Kumbh Mela, India’s biggest religious festival, is a spectacular show. Mindboggling sights, sounds and smells are not for the faint-hearted.
Text by Ville Palonen and Yaroslava Troynich
Photos by Ville Palonen
At sunrise all hell breaks loose.
An army of naked men – there has to be at least two thousand of them – charges towards water calling out mantras. They are armed with swords, spears and tridents. Wild-eyed, dreadlocked, and wearing nothing but garlands around their necks and white ash rubbed on their bare skin, they remind of extras from a zombie flick.
They are sadhus, holy men, and behind them billows a tsunami of hollering devotees. Today is the most auspicious time to wash away sins in holy Ganges River, and everybody wants to take a dip at the same time.
Holy men have the right of way. The hectare-sized bathing area is fenced off by a chain of whistle-blowing policemen, who try to keep the millions-strong crowd of commoners at bay. Cops push and poke foreign journalists with long bamboo sticks like cattle, and one foolhardy photographer almost gets run over by a mounted officer.
In the mayhem the police line breaks and photographers sneak into the off-limits opening. After we’ve dodged scattered cops like a rugby players the mass of pilgrims swallows us. Crowd squeezes and pushes from all directions like hard-core fans in a rock concert. Humid air smells like sweat. The ground, even though covered with straws, turns into mud.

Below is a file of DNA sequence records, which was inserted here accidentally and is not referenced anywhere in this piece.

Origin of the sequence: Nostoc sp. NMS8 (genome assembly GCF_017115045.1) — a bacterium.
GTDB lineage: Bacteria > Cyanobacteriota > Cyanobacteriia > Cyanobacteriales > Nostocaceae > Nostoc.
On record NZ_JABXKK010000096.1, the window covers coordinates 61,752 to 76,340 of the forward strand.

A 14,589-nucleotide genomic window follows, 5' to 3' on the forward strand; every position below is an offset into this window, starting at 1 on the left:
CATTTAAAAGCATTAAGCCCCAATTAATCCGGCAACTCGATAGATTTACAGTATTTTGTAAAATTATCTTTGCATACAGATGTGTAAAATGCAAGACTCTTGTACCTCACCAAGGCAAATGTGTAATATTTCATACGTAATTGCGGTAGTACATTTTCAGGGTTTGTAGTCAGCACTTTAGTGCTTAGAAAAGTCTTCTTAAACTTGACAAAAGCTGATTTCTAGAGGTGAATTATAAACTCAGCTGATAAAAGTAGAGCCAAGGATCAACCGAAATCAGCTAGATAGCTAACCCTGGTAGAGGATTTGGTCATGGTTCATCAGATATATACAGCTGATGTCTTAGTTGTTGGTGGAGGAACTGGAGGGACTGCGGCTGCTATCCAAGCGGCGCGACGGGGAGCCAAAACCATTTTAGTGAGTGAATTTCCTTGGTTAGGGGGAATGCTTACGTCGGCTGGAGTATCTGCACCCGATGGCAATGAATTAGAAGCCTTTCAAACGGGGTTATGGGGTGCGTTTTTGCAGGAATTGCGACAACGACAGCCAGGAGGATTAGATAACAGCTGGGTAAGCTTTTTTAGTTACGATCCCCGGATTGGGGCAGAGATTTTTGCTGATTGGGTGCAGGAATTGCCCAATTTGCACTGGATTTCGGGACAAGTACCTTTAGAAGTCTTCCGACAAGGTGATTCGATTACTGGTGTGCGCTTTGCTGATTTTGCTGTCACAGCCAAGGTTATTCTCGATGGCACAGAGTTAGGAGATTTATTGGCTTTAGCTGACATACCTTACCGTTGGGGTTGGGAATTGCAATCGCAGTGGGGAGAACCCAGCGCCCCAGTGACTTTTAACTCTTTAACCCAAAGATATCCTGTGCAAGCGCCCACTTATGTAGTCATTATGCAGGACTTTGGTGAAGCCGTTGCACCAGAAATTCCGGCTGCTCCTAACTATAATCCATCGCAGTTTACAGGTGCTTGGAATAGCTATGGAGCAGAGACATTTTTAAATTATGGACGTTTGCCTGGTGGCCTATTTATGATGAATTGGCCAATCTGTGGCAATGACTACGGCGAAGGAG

At this very moment this remote river bank is the holiest spot in India.
Festival of superlatives
Kumbh Mela is India’s most legendary festival. Every 3 years tens of millions of Hindu pilgrims congregate in four rotating locations – Nasik, Ujjain, Haridwar and Allahabad – to celebrate, listen to religious teachings, consult holy men, and bathe. It’s believed that during the most auspicious days, when planets are perfectly aligned, holy Ganges River can wash away sins.
Once in 12 years the massive gathering becomes colossal. This mega-festival, Maha Kumbh Mela, doesn’t lack superlatives. It’s the longest running religious festival in the world and the biggest gathering of people in the history of humankind. Officials estimate that in January-February 2013 the festival area in Allahabad was visited by astounding 120 million people. That’s the population of France and United Kingdom combined.
Mela grounds cover the intersection of India’s two holiest rivers, Ganges and Yamuna. Usually the 22-square-kilometre area is nothing but wasteland, covered with floods in monsoon season. But during a festival – even the annual Magh Mela, much smaller than Maha Kumbh Mela – this makeshift town has a population of millions.
Organizing such an event requires months of time and thousands of people. Roads and bridges have to be built. Visitors need electricity, firewood, toilets and drinking water. Festival area has it’s own hospitals, police stations, newspapers, and courts of law.
Sea of humanity